The 2008 Formula One season has just ended in what can only be called dramatic fashion. Lewis Hamilton rescued his championship by passing a slick shod Toyota in the rain in the last corner of the last lap of the season. It simply does not get any better or crazier than that.
We know that Hamilton has one the Driver’s Championship and Ferrari the Constructor’s Championship this year, but what about the 2009 season. Will it be more of the same or can we expect more changes such as the rise of BMW this year?
The answer is we can expect 2009 to be a very interesting year. Why? It comes down to a simple fact. To save money and make passing more plausible, the cars of the 2009 season will look nothing like those of the 2008 season. Many of the aero pieces used to create down force are going to be banned. The goal is to give drivers the ability to pass without being hurt by dirty air. Heck, we are even going back to slick tires.
This clean slate means the teams cannot just continue to develop the 2008 cars. They basically have to start from scratch and this raises some very interesting issues regarding who will be on pace next season and who will not.
My pick for the team to surprise is Renault. Fernando Alonso is many things good and bad, but he is undisputedly a great car developer. Look at how the 2008 Renault developed from a pathetic middle of the pack car to a race winner. Alonso looked particularly optimistic at the closing press conference for the Brazilian Grand Prix, which makes you think Renault could be a serious player again in 2009. BMW is also a team to watch, but their fall off at the end of 2008 cannot be dismissed without concern.
What team could be looking at a bit of a fall down the pecking order? The answer is McLaren. The team has gobs of money, but one has to look at the last five years to see the potential problem. Before Alonso arrived at McLaren for his one blustery year, the team was not competitive with Ferrari. In his one year, they became so and probably not because of the plans they allegedly stole from the company.
Now that Alonso is gone and a new car must be developed, can McLaren do it? The engineers are up to it, but the input of a quality driver is critical. Schumacher had his team at Ferrari. Alonso clearly has it at Renault. Lewis Hamilton can drive the wheels off a car, but the question now is can he develop one? If he can, he could go on a Schumacher like streak of winning. If he cannot, McLaren could fall back.
What about the other teams? The most interesting team is Honda. To say the team is a disaster would be an understatement. It is hard to imagine the powers that be at Honda will keep funding such an embarrassment for much longer. The golden ray of hope for the team is Ross Brawn, who did some magic at Ferrari. He has to have something to work with however, and the current Honda set up is just all wrong. Whether the company is willing to spend the money and time on two to four years of development is doubtful at best given the economic situation in the world. A betting man says Honda stays with it through 2009, but leaves F1 in 2010 unless a major breakthrough is made.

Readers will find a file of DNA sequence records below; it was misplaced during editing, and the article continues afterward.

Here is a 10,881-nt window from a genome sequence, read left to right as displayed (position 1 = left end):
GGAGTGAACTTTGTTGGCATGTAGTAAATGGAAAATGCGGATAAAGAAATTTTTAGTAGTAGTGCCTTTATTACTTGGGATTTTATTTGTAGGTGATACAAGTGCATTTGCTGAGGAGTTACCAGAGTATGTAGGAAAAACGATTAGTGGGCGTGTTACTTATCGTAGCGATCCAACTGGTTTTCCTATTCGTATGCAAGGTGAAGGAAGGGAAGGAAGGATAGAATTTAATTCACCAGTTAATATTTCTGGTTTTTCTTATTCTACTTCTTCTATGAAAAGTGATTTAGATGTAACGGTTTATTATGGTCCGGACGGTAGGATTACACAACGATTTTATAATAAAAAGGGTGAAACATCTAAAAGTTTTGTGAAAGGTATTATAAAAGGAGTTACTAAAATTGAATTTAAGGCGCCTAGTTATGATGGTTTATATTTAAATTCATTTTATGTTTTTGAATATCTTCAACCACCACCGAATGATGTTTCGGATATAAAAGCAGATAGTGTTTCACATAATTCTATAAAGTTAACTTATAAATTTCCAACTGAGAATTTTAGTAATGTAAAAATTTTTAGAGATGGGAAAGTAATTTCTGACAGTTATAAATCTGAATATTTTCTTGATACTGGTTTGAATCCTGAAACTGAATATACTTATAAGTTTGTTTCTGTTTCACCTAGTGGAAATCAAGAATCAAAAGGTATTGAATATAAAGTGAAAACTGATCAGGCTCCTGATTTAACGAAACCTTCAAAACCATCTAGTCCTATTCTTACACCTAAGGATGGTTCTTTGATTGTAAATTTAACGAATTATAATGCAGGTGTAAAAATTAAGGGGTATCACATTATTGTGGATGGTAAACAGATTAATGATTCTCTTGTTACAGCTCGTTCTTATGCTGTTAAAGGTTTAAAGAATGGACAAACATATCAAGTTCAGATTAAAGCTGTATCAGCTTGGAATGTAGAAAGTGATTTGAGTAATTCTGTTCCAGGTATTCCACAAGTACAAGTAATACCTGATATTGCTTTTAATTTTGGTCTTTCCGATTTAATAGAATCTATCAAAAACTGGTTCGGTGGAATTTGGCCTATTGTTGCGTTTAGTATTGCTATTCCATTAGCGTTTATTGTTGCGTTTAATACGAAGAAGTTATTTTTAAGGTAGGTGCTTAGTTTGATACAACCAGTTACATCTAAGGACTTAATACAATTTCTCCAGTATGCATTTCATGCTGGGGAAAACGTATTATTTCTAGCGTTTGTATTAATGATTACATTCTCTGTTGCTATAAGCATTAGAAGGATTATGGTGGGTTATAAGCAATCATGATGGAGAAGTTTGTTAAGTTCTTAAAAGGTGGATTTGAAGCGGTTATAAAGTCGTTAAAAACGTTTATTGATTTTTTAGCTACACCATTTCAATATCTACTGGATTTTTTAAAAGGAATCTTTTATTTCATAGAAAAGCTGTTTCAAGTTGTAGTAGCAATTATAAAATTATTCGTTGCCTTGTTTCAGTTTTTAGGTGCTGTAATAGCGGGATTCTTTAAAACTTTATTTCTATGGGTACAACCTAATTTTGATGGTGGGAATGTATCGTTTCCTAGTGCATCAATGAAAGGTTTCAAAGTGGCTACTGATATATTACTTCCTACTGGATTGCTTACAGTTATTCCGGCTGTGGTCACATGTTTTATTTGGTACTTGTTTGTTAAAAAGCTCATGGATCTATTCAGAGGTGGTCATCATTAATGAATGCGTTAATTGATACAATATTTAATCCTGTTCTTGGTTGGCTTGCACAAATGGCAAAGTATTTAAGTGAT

The distressing sign of the 2008 season will be the state of the Williams team. One of the great teams of Formula One, the fall has been long and hard over the last few years. The team simply cannot compete with the money being invested by manufacturers. With the economy going in the tank, it appears to be only a matter of time before Williams calls it a day. In fact, they team just lost a big sponsor in Royal Bank of Scotland, which has fallen in the banking crisis. Simply put, where is the Williams team going to get money? The day the great Frank Williams is out of Formula One will be a sad day indeed.
Indeed, Formula One stands at a key point in time. There have always been dominant teams and also rans, but the ability of the also rans to even form a team is now in question. The loss of Super Aguri this year was hardly a surprise, but more teams could be in trouble. While Force India will remain since it is the play thing of a billionaire, one of the Red Bull teams may be sold or liquidated. The ability of Williams to continue to take a financial beating is also very questionable.
If Formula One loses many of its privateers, the races will become a farce. A twelve car lineup of McLaren, Ferrari, Renault, BMW, Toyota and Honda would be a joke and it is doubtful many would tune in to watch the races. At the same time, F1 is all about technology, so standardizing the technology to save money seems a bit of a joke. Ferrari and other teams have already threatened to leave if a standardized engine is mandated. The issue of costs versus technology will continue to be a major issue over the next few years and one suspects F1 in 2011 will look nothing like it did in 2009.
So, what will 2009 ultimately produce? I’ll say Renault and BMW both give McLaren and Ferrari a run for their money. Alonso wins the Driver’s Championship, but a weak second driver for Renault results in Ferrari taking the Constructor’s title. Unfortunately, it will also be the last year for Williams in Formula One.